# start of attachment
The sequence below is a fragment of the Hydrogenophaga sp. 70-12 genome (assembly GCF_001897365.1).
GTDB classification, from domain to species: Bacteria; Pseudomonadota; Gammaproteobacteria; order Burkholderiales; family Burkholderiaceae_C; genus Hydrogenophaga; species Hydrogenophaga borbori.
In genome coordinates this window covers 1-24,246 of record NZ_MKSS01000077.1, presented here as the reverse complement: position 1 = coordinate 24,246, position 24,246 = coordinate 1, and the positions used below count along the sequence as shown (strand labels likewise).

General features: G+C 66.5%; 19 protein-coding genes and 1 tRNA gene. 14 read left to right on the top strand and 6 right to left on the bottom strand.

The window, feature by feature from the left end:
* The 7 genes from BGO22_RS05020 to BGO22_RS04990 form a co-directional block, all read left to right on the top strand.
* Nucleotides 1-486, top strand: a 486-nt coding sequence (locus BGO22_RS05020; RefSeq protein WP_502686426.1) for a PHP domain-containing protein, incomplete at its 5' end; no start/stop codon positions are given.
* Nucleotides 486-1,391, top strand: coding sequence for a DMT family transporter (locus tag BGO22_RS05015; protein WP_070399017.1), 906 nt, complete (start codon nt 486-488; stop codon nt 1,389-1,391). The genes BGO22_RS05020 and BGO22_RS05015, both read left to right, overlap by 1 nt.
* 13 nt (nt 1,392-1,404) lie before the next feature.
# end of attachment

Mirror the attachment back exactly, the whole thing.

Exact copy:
The sequence below is a fragment of the Hydrogenophaga sp. 70-12 genome (assembly GCF_001897365.1).
GTDB classification, from domain to species: Bacteria; Pseudomonadota; Gammaproteobacteria; order Burkholderiales; family Burkholderiaceae_C; genus Hydrogenophaga; species Hydrogenophaga borbori.
In genome coordinates this window covers 1-24,246 of record NZ_MKSS01000077.1, presented here as the reverse complement: position 1 = coordinate 24,246, position 24,246 = coordinate 1, and the positions used below count along the sequence as shown (strand labels likewise).

General features: G+C 66.5%; 19 protein-coding genes and 1 tRNA gene. 14 read left to right on the top strand and 6 right to left on the bottom strand.

The window, feature by feature from the left end:
* The 7 genes from BGO22_RS05020 to BGO22_RS04990 form a co-directional block, all read left to right on the top strand.
* Nucleotides 1-486, top strand: a 486-nt coding sequence (locus BGO22_RS05020; RefSeq protein WP_502686426.1) for a PHP domain-containing protein, incomplete at its 5' end; no start/stop codon positions are given.
* Nucleotides 486-1,391, top strand: coding sequence for a DMT family transporter (locus tag BGO22_RS05015; protein WP_070399017.1), 906 nt, complete (start codon nt 486-488; stop codon nt 1,389-1,391). The genes BGO22_RS05020 and BGO22_RS05015, both read left to right, overlap by 1 nt.
* 13 nt (nt 1,392-1,404) lie before the next feature.